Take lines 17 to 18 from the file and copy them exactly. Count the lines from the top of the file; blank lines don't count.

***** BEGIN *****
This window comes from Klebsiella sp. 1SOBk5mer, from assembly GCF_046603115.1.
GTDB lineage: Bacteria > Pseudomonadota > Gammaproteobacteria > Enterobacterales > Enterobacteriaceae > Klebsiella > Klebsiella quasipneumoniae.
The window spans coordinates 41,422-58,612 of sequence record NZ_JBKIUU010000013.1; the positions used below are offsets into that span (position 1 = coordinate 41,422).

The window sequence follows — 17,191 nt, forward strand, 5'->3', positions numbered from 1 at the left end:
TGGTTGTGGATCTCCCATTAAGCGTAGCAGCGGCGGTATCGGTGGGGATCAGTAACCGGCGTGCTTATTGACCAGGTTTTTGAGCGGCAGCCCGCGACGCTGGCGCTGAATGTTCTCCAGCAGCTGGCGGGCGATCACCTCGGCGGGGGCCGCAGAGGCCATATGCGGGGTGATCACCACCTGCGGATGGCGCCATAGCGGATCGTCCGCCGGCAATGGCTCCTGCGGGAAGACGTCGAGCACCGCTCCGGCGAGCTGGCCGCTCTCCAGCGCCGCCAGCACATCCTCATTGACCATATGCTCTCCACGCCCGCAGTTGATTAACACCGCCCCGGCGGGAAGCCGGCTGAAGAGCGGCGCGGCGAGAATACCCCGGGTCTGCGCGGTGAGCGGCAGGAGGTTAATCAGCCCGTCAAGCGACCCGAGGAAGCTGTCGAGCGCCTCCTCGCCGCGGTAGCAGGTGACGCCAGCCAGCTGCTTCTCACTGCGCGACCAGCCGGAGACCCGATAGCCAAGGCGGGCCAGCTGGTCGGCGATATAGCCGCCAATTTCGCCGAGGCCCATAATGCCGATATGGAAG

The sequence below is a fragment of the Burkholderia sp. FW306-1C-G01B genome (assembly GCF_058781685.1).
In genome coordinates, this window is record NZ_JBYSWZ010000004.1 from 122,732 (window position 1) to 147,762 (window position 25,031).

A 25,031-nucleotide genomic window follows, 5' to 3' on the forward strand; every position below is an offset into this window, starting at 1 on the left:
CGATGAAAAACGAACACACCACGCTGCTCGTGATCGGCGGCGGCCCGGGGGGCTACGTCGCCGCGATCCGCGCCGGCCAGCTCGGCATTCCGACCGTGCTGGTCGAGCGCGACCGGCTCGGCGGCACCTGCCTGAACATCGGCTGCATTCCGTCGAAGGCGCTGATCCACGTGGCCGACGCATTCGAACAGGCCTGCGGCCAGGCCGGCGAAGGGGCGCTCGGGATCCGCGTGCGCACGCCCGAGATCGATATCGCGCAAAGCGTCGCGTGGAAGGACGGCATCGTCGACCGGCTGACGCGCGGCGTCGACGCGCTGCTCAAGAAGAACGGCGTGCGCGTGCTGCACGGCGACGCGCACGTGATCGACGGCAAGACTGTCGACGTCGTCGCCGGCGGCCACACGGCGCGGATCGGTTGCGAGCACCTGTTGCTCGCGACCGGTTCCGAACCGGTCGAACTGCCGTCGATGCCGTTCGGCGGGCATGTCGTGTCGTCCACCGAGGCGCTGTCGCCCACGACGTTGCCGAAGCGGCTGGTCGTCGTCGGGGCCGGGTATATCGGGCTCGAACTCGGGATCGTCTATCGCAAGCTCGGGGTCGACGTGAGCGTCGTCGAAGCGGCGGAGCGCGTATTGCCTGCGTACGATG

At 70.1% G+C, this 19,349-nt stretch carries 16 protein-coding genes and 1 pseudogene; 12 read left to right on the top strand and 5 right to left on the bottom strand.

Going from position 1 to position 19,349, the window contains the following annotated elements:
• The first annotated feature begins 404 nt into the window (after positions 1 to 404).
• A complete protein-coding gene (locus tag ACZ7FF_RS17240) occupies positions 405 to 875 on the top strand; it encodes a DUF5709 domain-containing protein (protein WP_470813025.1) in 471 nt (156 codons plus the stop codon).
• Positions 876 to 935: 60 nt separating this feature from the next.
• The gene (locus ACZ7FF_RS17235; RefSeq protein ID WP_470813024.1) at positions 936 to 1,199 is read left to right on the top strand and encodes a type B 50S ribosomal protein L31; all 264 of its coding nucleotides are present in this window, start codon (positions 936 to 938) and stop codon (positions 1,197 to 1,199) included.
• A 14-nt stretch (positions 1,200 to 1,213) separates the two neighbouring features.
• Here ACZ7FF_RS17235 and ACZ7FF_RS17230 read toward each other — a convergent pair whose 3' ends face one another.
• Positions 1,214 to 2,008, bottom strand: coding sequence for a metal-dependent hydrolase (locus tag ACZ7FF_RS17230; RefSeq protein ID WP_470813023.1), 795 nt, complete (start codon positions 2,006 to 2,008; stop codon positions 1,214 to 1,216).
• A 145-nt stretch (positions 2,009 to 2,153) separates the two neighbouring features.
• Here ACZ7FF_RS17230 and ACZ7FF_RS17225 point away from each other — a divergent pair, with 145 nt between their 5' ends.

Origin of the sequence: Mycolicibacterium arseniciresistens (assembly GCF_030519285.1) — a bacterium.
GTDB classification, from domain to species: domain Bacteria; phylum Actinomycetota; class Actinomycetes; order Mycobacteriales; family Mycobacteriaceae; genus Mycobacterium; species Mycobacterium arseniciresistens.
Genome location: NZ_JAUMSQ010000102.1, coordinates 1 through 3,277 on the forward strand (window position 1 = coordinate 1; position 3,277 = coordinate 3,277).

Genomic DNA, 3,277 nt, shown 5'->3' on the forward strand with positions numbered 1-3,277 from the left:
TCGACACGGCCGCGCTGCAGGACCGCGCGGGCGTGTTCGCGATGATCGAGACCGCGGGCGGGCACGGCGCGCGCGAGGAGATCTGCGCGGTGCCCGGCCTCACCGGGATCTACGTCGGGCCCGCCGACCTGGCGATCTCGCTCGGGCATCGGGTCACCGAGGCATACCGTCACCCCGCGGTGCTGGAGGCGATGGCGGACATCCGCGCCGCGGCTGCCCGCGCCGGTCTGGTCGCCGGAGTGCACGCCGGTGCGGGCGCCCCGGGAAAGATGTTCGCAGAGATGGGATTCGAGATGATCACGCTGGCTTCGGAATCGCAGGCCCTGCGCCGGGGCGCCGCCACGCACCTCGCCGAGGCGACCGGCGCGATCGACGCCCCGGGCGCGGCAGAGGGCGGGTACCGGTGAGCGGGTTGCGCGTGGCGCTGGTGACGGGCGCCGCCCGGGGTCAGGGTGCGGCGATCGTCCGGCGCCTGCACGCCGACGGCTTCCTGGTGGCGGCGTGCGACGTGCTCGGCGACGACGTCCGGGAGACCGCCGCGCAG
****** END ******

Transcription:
• Here ACZ7FF_RS17235 and ACZ7FF_RS17230 read toward each other — a convergent pair whose 3' ends face one another.
• Positions 1,214 to 2,008, bottom strand: coding sequence for a metal-dependent hydrolase (locus tag ACZ7FF_RS17230; RefSeq protein ID WP_470813023.1), 795 nt, complete (start codon positions 2,006 to 2,008; stop codon positions 1,214 to 1,216).